The ramble was a fungus foray to Shibden Park, where the Council leave fallen wood in the wooded outskirts of the park for nature conservation reasons. It was rainy, but undeterred, Alison, Oliver, Basil and I  forayed until mid-day.
 
The only mushroom we saw (Oliver found it) Red-lead Roundhead Leratiomyces ceres

It was growing on old wood-chip path surfacing, it’s preferred habitat.
It used to be rare, I suppose when woodpeckers were the only woodchippers, but now machines are  regularly employed to tidy up piles of brushwood, it is becoming quite a regular find, though I had never seen it before.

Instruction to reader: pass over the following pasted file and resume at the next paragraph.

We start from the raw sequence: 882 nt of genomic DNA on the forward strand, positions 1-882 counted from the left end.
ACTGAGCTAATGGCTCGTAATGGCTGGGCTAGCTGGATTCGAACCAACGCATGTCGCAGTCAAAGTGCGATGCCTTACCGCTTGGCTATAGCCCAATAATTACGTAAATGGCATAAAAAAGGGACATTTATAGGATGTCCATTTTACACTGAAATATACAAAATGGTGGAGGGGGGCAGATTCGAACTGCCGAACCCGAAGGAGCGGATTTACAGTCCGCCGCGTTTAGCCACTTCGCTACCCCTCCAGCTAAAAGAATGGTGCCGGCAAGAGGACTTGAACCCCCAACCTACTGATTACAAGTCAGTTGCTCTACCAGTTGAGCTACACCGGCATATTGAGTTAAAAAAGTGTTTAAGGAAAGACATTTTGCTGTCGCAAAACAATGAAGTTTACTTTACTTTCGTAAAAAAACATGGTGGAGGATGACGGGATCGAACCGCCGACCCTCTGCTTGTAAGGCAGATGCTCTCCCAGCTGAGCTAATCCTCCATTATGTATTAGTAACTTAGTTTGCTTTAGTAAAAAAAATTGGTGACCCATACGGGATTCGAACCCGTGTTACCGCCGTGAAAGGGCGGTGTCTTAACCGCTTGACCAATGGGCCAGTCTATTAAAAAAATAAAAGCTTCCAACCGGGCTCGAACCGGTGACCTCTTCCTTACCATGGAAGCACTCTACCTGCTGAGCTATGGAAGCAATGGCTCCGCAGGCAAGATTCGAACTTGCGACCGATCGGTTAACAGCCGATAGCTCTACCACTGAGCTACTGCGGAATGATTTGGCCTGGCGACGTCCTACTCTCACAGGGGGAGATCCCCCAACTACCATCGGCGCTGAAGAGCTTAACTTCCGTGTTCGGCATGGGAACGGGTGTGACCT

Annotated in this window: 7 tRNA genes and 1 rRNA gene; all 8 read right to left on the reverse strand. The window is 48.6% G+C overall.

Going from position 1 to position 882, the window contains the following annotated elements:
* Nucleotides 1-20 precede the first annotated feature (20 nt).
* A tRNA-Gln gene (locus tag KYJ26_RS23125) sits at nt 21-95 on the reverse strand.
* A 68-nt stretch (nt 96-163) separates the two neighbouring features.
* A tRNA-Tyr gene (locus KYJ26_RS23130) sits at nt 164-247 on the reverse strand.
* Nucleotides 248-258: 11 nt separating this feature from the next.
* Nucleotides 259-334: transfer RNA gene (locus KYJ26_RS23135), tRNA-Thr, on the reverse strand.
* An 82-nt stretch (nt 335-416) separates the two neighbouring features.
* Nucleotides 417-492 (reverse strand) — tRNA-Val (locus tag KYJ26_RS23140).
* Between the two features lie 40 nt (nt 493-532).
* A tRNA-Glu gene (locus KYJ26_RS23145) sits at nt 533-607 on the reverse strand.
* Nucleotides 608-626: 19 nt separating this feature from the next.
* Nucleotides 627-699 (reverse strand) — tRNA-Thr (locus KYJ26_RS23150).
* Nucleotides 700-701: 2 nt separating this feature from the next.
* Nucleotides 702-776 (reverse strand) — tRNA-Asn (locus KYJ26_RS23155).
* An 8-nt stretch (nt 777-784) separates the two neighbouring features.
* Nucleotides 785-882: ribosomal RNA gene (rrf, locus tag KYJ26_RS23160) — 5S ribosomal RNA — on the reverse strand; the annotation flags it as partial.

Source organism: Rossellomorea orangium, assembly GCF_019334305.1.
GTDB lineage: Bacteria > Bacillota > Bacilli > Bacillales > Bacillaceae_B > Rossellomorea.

Other places it has been recorded in Halifax are Manor Heath Park (Alison) and Calderdale Royal Hospital (Michael Sykes.)

A candidate for the woodchipper. This lime (Tilia sp.) came down in the storm on Wednesday night which brought the highest storm surge to the English east coast for 60 years. No-one drowned in their beds this time, unlike the one in the 50’s.

A purple wrinkled jelly on a fallen beech trunk- rain on the lens
Ascocoryne sylichnium
With thanks to Alison for the id

Shibden Hall in the rain. It was open, but we didn’t go in, being drenched, so we headed for the car park via the drystone-walling display area. They had none of the little rabbit-catching tunnels as can be seen at Clifton, Brighouse, also known as Rabbit “Smoots” in Cumbria. They must be a rare feature, and disappearing gradually as farmers remove their drystone walls to make bigger fields.